The reactive dyes fall essentially into two classes:
1. Those that react by nucleophilic substitution mechanism based on the presence of halogen
substituents in a heteroatomic systems e.g. the chlorotriazinyl dyes.
D – X-+ Cell-OH-
D – O – Cell + HX-
Among the principle reactive systems of the type are the halogen substituted triazine, pyrimidine , pyrozine, quinoxaline, thiazole and pyridazone groups.
2. Those that reacting with cellulose by nucleophilic addition to a carbon – carbon double bond, usually activated by an adjacent electron – attracting
Dye – SO2 – CH = CH2 + Cell – OH -
Dye – S02 – CH2 – CH2 – O Cell
1.On the basis of Reactive group of reactive dyes there are two types
a) Halogenated heterocycles (Example: Diclorotriazine, Tetrachloropyrimidine, Monochlorotriazine etc)
b) Activated vinyl compound (Example: Vinyl sulphone, Vinyl acrylamide, Vinyl sulphonamide etc)
2.On the basis of Reactivity of reactive dyes there are three types
a) High reactivity (Example: Dichlorotriazine)
b) Moderate reactivity (Example: Vinyl sulphone)
c) Low reactivity (Example: Trichloropyrimidine, Dichloroquinoxaline etc)
Modern classification of reactive dyes: Reactive dyes have recently been classified as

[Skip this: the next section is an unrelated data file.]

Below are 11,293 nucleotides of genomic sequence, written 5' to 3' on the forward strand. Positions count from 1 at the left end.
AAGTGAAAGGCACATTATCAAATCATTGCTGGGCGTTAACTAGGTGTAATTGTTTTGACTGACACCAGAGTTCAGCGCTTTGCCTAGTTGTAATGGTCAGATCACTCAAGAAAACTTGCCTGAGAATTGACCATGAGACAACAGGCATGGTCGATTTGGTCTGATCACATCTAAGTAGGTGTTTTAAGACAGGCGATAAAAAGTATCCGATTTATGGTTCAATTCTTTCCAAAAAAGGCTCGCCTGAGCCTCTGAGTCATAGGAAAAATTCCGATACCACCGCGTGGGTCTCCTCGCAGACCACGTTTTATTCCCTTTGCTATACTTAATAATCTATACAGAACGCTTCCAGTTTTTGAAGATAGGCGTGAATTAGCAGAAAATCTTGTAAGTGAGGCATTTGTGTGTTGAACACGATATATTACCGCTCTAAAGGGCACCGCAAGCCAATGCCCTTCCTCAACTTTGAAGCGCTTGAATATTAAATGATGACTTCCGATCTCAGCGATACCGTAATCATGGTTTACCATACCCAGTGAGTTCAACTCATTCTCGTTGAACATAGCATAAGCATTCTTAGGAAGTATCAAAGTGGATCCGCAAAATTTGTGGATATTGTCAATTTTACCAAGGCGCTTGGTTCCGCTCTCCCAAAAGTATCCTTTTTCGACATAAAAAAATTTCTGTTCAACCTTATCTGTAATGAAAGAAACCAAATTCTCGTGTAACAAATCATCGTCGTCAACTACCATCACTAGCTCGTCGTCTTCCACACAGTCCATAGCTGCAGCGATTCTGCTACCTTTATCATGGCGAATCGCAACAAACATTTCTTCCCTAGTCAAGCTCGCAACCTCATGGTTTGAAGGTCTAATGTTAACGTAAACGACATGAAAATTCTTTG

1. Alkali-controllable reactive dyes, which have relatively high reactivity and only moderate substantivity. The reactive dyes are applied at relatively low temperatures and level dyeing requires careful control of the addition of the alkali to initiate the fixation stage. Examples include DCT, DFCP and VS reactive dyes.
2. Salt-controllable dyes. These are dyes of relatively low reactivity towards cotton under alkaline conditions and therefore the'dyeing temperature will be as high as 80°C. They have appreciable substantivity and level dyeing requires careful addition of salt to promote exhaustion. Examples in this class include TCP, MCT as well as MFT reactive dyes.
3. Temperature-controllable dyes, which undergo fixation at high temperatures even under neutral conditions. The NT dyes are in this class.A
If the reactivity of the dye is increased considerably, the rate of reaction with the fiber increases. Therefore, the dyeing can be carried out in a short time. However, in this case the rate of hydrolysis of the dye also increases, leading to deactivation of a part of the dye. This results in wastage of the dye. If, on the other hand, the reactivity of the dye is decreased, the extent of hydrolysis can be reduced considerably. However, this results in the slower rate of reaction with the fiber also.
Role of electrolyte in the dyebath:
When a fiber is immersed in water, a negative electrostatic charge develops on its surface. This charge repels any dye anions present in the solution, so that, the fiber cannot be dyed satisfactorily. If, however, the dyebath also contains an electrolyte such as sodium chloride or sodium sulphate, a diffuse layer of positive sodium ions forms at the fibre surface, neutralizing its charge. The dye ions are then able to approach sufficiently closely to the fiber for the inherent attractive forces between the dye and the fiber to operate.
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